“Don’t tell me the moon is shining; show me the glint of light on broken glass.”
― Anton Chekhov
This quote is short and to the point but it demonstrates one of the most difficult areas of fiction writing we all have to master. It’s so easy to add too many words when describing a scene and to tell the reader what they are seeing. Reading paints a picture in our minds but that image comes from clever hints. These allow us to see a different picture to any other reader and perhaps even the writer.
“The climb was steep and he was breathless by the time he reached the top” That line tells the reader everything, but if we remove “The climb was steep and” we still have sufficient information in the phrase to intrigue the reader.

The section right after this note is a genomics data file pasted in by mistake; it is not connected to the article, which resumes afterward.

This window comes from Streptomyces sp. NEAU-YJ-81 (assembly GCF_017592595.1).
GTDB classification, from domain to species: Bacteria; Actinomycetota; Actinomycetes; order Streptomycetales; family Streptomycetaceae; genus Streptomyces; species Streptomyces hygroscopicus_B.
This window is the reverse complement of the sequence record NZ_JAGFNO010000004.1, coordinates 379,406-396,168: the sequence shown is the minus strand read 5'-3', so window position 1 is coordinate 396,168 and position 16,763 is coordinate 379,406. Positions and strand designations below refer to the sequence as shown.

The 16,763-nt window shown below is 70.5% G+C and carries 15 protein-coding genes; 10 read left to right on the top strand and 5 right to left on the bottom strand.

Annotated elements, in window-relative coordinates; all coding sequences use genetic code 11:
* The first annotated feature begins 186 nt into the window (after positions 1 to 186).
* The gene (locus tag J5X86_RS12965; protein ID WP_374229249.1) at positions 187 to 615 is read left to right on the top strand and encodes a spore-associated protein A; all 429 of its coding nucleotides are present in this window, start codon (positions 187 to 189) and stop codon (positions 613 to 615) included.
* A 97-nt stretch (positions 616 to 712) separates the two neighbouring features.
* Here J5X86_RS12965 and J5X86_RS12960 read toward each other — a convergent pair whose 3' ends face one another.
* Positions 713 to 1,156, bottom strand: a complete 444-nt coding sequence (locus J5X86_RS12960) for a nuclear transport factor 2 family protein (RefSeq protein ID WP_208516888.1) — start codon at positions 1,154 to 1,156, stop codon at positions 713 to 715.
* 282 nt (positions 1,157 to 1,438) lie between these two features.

“He was breathless by the time he reached the top” shows all the same information but allows the reader to wonder why he was breathless. Was it a steep climb? Is he unwell?Is he scared? Is he being chased?
We want the reader hooked and not only to continue with the story but to be consumed by it. If we tell them everything they will probably not finish the book and certainly won’t want to buy another book you write.
So remember to show not tell